[Numpy-discussion] Code generator bug and fix?

Charles R Harris charlesr.harris@gmail....
Mon Apr 21 22:06:16 CDT 2008


On Mon, Apr 21, 2008 at 8:53 PM, Charles R Harris <charlesr.harris@gmail.com>
wrote:

>
>
> On Mon, Apr 21, 2008 at 8:28 PM, Travis E. Oliphant <
> oliphant@enthought.com> wrote:
>
> > Charles R Harris wrote:
> > > I've gotten my own python class with a logical_not method to work
> > > correctly if I goto numpy/core/code_generators/generate_umath.py and
> > > change
> > I need more context for this.   Why does the umath generator matter for
> > your python class?
> > >
> > > 'logical_not' :
> > >     Ufunc(1, 1, None,
> > >           'returns not x elementwise.',
> > >           TD(noobj, out='?'),
> > >           TD(M, f='logical_not', out='?'),
> > >           ),
> > >
> > > to
> > >
> > > 'logical_not' :
> > >     Ufunc(1, 1, None,
> > >           'returns not x elementwise.',
> > >           TD(noobj, out='?'),
> > >           TD(M, f='logical_not'),
> > >           ),
> > >
> > Why is this an error?   Is the difference only removing the out
> > variable?  It's been a while since I reviewed this code, so what does
> > removing the out variable do functionally (What is the difference in the
> > ufunc that is generated)?
> >
>
> The way it is, it passes a boolean array to the PyUFunc_O_O_method loop
> where the loop is expecting an object array. I checked the step size to see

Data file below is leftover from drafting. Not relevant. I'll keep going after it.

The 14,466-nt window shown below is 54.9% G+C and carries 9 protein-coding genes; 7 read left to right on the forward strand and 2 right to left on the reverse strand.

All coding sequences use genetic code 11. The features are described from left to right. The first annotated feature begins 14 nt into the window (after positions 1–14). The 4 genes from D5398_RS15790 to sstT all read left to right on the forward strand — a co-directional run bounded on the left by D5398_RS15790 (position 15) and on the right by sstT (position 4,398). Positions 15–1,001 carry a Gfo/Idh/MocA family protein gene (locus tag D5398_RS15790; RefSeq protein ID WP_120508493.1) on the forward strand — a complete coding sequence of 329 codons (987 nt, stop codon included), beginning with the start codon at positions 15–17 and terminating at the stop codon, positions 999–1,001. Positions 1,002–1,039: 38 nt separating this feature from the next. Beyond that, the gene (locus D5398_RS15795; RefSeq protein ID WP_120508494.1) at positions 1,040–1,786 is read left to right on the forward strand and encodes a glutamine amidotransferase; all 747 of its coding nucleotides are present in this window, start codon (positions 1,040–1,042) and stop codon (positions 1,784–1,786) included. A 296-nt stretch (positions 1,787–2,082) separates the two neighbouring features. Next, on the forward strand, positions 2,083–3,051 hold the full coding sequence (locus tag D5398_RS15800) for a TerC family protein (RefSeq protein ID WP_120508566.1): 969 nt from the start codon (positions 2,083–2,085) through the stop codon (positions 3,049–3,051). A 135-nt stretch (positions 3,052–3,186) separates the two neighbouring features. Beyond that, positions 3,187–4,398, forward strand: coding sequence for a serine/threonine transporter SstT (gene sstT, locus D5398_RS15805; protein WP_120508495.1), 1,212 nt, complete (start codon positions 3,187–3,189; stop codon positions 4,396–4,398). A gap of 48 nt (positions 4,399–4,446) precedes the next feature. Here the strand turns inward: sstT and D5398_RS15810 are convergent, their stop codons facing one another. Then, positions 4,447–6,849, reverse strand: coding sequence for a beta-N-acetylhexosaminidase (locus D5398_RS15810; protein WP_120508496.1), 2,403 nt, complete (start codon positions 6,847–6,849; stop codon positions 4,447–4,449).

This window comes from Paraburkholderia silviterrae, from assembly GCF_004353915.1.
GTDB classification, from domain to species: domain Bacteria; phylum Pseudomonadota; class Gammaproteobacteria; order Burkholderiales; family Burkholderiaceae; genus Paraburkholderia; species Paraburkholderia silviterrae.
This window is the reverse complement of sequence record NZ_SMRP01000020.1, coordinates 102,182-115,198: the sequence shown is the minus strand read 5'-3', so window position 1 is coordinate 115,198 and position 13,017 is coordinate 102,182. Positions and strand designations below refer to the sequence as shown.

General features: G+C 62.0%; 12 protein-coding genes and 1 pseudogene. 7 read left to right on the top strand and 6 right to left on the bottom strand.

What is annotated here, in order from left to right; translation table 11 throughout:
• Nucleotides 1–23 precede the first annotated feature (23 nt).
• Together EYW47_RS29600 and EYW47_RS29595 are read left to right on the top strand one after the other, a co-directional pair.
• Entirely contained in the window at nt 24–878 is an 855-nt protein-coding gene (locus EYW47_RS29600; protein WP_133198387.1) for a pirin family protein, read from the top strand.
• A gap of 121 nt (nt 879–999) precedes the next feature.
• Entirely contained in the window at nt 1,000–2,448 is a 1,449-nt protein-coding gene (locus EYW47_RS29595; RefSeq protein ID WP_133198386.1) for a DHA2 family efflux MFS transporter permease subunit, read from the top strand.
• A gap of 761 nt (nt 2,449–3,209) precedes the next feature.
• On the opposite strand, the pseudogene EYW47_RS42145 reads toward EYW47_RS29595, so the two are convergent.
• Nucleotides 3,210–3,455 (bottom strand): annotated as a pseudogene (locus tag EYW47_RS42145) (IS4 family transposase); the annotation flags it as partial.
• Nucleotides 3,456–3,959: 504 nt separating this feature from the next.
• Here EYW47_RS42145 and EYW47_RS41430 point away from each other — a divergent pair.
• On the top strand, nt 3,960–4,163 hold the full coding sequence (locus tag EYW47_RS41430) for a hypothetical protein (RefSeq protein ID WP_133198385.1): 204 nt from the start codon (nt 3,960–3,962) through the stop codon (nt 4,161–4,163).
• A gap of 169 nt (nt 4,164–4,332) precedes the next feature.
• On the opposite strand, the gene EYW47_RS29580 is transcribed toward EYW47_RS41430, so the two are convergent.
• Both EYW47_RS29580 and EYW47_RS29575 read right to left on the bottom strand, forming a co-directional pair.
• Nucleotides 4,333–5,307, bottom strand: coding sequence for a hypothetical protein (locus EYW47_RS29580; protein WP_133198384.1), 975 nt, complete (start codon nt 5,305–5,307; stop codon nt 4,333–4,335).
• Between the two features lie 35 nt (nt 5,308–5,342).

> this, and that's also how the generated signature reads. Consequently, when
> the reference count is decremented bad things happen. I suspect this hasn't
> been seen before because it hadn't been tried. I wrote loop tests before
> cleaning up the loop code and the bug turned up then.
>
> My guess is that here M means object called through non-Python method
> (logical_not), and omitting out means the output type is the same as the
> input. I suspect that '?' should do the same thing and that there might be a
> bug in the function dispatcher or the signature generator, but I'm not clear
> on that yet.
>

If out is omitted, the output types matches the input types. Here's where
the output types are generated:

    def finish_signature(self, nin, nout):
        if self.in_ is None:
            self.in_ = self.type * nin
        assert len(self.in_) == nin
        if self.out is None:
            self.out = self.type * nout
        assert len(self.out) == nout

So that seems like the right thing to do. I still don't know what  '?'
means, though.


Chuck
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